It's no small thing to get an audience standing and dancing, lost in the psychedelic/surf groove of a Cambodian-style rock band from the 1970s, in the wake of a story largely about torture and genocide. But that is what Lauren Yee's play at Berkeley Rep Cambodian Rock Band manages to do, in a special kind of emotional magic trick.
The play opens in 2008 — well, it actually opens with that 70s band, but I'll get to that in a second — and Neary (Geena Quintos) has been working for years with an NGO legal organization to bring a case to trial that will be the first of its kind against a former Khmer Rouge leader. Neary is the American child of Cambodian immigrants, and nearly 30 years after the fall of the Khmer Rouge and its brutal totalitarian regime, her father Chum (Joe Ngo) surprises her at her hotel room in Phnom Penh, saying he maxed out a credit card to come see her and her mother doesn't know.
What soon unfolds is the story of Chum's imprisonment under a brutal prison leader named Duch (Francis Jue), who happens to be the man Neary is about to help prosecute for war crimes. And in a flash, in Act 1, we are taken back to the day the Khmer Rouge took the city of Phnom Penh amid the country's civil war, a day when Chum and the band finished recording their first album, using a recording studio in the city that was free because many artists had already fled the city.
Led by Sothea (also played by Quintos, who has a phenomenal voice), along with bassist Leng (Moses Villarama), keyboardist Pou (Jane Lui), and drummer Rom (Abraham Kim), Chum's band embodies the era of 60s and early 70s, Western-influenced surf rock that was hugely popular in Cambodia — a country that has long prided itself on its musical traditions. Using songs by LA-based retro band Dengue Fever, as well as some songs from the era, the music sets the tone for the show and also serves as its transcendence — an escape from the misery of the prison story, and a balm for the characters themselves, as well.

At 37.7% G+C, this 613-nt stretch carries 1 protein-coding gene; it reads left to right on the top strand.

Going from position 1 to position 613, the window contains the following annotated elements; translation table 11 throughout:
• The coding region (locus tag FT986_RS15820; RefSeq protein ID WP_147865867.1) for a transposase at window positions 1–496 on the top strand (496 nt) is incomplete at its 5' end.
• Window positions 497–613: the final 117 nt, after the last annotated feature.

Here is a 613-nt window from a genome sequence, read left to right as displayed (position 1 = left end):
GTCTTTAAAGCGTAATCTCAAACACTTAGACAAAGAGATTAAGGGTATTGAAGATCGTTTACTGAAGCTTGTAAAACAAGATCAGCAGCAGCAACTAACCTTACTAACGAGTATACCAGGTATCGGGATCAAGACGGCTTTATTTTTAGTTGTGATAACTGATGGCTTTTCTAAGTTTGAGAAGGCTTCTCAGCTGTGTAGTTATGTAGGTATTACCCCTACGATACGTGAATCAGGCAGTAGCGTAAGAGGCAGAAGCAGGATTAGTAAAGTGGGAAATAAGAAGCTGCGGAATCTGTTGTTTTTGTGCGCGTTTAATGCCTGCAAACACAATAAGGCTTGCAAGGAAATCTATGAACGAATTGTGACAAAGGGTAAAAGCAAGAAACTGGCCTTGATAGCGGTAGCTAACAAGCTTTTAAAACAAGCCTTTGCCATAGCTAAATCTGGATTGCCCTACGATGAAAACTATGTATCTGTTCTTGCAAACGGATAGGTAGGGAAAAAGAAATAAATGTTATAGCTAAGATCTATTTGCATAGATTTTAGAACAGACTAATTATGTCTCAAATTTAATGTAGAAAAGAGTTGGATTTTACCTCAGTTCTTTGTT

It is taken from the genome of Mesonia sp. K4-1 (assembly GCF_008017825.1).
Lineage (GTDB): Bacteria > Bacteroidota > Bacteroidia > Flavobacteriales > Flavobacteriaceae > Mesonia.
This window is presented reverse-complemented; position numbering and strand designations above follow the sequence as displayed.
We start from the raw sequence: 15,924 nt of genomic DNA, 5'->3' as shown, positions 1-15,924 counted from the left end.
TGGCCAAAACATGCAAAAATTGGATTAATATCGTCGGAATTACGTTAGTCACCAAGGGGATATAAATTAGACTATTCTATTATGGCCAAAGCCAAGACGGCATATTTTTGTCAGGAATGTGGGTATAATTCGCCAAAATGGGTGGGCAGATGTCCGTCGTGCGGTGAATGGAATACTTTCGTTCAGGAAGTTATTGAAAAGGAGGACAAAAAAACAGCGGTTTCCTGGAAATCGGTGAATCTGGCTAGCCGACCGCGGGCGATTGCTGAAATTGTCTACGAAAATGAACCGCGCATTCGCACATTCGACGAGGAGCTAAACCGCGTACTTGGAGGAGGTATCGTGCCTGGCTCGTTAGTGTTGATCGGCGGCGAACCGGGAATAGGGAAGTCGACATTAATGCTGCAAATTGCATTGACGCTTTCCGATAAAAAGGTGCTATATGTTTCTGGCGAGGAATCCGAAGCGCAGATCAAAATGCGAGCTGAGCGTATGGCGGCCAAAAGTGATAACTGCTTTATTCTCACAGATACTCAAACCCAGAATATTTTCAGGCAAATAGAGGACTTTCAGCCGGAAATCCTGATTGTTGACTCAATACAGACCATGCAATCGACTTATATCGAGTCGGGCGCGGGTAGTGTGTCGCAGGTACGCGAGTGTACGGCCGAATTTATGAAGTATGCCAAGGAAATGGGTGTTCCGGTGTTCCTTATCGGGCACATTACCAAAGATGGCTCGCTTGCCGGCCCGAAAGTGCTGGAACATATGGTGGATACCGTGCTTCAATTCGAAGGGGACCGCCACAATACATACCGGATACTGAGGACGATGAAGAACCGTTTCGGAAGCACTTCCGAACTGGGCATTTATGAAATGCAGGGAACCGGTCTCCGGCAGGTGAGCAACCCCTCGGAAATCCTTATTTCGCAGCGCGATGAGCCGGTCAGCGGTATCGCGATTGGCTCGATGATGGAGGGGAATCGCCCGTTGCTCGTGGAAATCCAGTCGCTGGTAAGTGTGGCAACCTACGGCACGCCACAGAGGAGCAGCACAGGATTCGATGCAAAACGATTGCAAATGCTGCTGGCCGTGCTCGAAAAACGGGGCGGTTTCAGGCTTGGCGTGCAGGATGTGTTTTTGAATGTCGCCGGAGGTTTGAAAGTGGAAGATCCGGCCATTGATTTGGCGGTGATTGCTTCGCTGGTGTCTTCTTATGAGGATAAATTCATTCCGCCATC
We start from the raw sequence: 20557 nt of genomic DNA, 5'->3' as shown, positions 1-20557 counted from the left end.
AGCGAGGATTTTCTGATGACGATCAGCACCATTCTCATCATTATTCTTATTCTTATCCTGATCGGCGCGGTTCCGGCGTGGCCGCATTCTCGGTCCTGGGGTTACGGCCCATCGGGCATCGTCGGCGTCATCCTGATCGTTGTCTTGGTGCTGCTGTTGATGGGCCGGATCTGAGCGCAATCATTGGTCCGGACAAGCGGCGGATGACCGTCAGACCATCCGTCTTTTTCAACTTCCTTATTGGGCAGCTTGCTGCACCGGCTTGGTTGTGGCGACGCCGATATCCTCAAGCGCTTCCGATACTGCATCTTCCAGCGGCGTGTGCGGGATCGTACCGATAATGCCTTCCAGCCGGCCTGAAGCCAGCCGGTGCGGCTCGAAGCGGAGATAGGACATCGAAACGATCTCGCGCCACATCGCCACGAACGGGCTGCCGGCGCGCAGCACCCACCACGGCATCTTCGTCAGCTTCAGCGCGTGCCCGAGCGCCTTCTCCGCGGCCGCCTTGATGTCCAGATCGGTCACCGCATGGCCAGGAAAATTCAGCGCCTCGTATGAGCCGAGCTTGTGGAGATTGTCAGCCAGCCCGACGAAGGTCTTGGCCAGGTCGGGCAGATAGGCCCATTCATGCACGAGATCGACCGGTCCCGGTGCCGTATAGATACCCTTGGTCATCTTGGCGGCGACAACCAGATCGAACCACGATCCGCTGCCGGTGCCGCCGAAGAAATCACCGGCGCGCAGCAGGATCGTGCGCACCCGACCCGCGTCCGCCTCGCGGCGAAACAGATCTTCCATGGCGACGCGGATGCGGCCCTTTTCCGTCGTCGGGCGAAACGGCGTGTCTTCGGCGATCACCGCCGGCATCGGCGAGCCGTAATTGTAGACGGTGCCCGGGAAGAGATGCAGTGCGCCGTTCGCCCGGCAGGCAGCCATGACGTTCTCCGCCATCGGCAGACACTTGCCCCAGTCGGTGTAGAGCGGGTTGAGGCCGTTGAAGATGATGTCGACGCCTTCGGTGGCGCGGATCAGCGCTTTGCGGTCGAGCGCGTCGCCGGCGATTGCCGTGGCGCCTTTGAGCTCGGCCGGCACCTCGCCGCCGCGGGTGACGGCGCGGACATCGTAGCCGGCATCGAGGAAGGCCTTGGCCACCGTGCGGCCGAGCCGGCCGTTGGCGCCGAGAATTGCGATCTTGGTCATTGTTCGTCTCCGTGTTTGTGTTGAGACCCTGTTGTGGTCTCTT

There are also Yee's skills as a playwright to save us from gloom — even at its darkest, Cambodian Rock Band remains wryly comic, from the entrance of the older Chum in the first act, trying to get his daughter to join him at the fish spa across the street at the Sheraton, to the humor the younger, imprisoned Chum injects into his interactions with his captors — and director Chay Yew's steady hand is vital in maintaining that tone.
While the music works wonders to uplift the audience by the latter third of the show, the two songs the show opens with, and another two that are sandwiched into the album-recording scene feel like too much of a good thing, slowing down the action when it shouldn't be slowed. One number or partial number in each of those moments would likely aid the story better, and the opening two-song set in particular feels jarring when we won't have context in the play for the band or why they've taken the stage for another 30 minutes or so.
That said, music was the playwright's inspiration and first window into the Cambodian genocide story, and its dominance makes some sense. Yee says she fell in love with the music of Dengue Fever, and subsequently the music of their influences, only to discover in horror that most of the musicians from 1970s Cambodia were among the two million or so people murdered by the Khmer Rouge as perceived dissidents or enemies of the state.
In the 20th Century, there were few places and times more oppressive and hostile for artists and musicians than Cambodia in 1975, and it's powerful to have the story told through their eyes. Ngo gives a solid and at times nuanced performance as Chum, while Jue is an adequately smarmy and unsettling presence as Duch. There were moments, though, when it felt like Villarama and Quintos were acting in a different, more realist play, while Ngo and Jue were doing some more self-conscious emoting.
As a unique piece of theater about a dark historical moment, Cambodian Rock Band succeeds in spades. It nonetheless has the hallmarks of a work in progress, with a few rough edges to polish or trim.
'Cambodian Rock Band' plays through April 2 at Berkeley Repertory Theater. Find tickets here.
Top image: Photo by Lynn Lane